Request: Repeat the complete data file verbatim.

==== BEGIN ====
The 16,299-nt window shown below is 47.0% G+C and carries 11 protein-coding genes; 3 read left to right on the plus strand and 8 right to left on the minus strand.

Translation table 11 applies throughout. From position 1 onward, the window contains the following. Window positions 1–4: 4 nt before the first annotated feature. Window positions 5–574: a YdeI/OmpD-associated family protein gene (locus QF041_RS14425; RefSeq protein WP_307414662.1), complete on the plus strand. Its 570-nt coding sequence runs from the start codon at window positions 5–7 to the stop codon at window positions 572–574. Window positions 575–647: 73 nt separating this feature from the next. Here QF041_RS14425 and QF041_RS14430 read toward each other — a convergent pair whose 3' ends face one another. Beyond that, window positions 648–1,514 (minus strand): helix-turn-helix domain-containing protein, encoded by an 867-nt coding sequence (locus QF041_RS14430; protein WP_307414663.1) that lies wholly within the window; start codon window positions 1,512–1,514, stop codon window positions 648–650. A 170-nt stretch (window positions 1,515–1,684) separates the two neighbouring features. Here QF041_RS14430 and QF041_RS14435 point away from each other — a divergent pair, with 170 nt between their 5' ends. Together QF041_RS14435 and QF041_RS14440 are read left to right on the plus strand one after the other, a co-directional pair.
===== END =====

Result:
The 16,299-nt window shown below is 47.0% G+C and carries 11 protein-coding genes; 3 read left to right on the plus strand and 8 right to left on the minus strand.

Translation table 11 applies throughout. From position 1 onward, the window contains the following. Window positions 1–4: 4 nt before the first annotated feature. Window positions 5–574: a YdeI/OmpD-associated family protein gene (locus QF041_RS14425; RefSeq protein WP_307414662.1), complete on the plus strand. Its 570-nt coding sequence runs from the start codon at window positions 5–7 to the stop codon at window positions 572–574. Window positions 575–647: 73 nt separating this feature from the next. Here QF041_RS14425 and QF041_RS14430 read toward each other — a convergent pair whose 3' ends face one another. Beyond that, window positions 648–1,514 (minus strand): helix-turn-helix domain-containing protein, encoded by an 867-nt coding sequence (locus QF041_RS14430; protein WP_307414663.1) that lies wholly within the window; start codon window positions 1,512–1,514, stop codon window positions 648–650. A 170-nt stretch (window positions 1,515–1,684) separates the two neighbouring features. Here QF041_RS14430 and QF041_RS14435 point away from each other — a divergent pair, with 170 nt between their 5' ends. Together QF041_RS14435 and QF041_RS14440 are read left to right on the plus strand one after the other, a co-directional pair.